Neuhann T.M.,MGZ Medizinisch Genetisches Zentrum | Stegerer A.,MGZ Medizinisch Genetisches Zentrum | Riess A.,Applied Genomics | Blair E.,University of Oxford | And 5 more authors.
American Journal of Medical Genetics, Part A | Year: 2015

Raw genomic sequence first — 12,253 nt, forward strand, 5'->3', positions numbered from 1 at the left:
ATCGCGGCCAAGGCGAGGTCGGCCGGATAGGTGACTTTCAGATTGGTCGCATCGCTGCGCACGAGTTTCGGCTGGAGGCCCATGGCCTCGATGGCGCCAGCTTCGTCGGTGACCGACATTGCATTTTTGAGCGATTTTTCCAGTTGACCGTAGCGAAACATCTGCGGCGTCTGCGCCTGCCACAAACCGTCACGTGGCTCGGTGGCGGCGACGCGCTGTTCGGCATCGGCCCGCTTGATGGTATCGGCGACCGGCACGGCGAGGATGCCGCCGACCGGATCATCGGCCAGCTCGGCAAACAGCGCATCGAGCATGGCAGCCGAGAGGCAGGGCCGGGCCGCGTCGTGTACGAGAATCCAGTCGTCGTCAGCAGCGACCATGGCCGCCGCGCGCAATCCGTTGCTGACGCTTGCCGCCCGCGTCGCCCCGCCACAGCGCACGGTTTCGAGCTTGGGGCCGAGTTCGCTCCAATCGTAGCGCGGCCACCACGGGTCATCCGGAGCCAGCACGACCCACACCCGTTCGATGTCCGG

ADAMTSL4 mutations seem to be the most common cause of isolated ectoplia lentis (EL) and thus are important concerning the differential diagnosis of connective tissue syndromes with EL as main feature. In this study, we describe an additional cohort of patients with apparently isolated EL. All underwent a detailed clinical exam with cardiac evaluation combined with ADAMTSL4 mutation analysis. Mutations were identified in 12/15 patients with EL. Besides the European founder mutation p. (Gln256Profs*38) we identified five further mutations not yet described in the literature: p. (Leu249Tyrfs*21), p. (Ala388Glyfs*8), p. (Arg746His), p. (Gly592Ser), and p. (Arg865His). Clinical evaluation showed common additional ocular features such as high myopia, but no major systemic findings. In particular: no dilatation of the aortic root was reported on. This report increases the total number of patients with ADAMTSL4 mutations reported on today and reviews in detail the clinical findings in all patients reported on to date demonstrate, that these patients have a mainly ocular phenotype. There are no consistent systemic findings. The differentiation between syndromic and isolated EL is crucial for the further surveillance, treatment, and counseling of these patients, especially in young children. © 2015 Wiley Periodicals, Inc.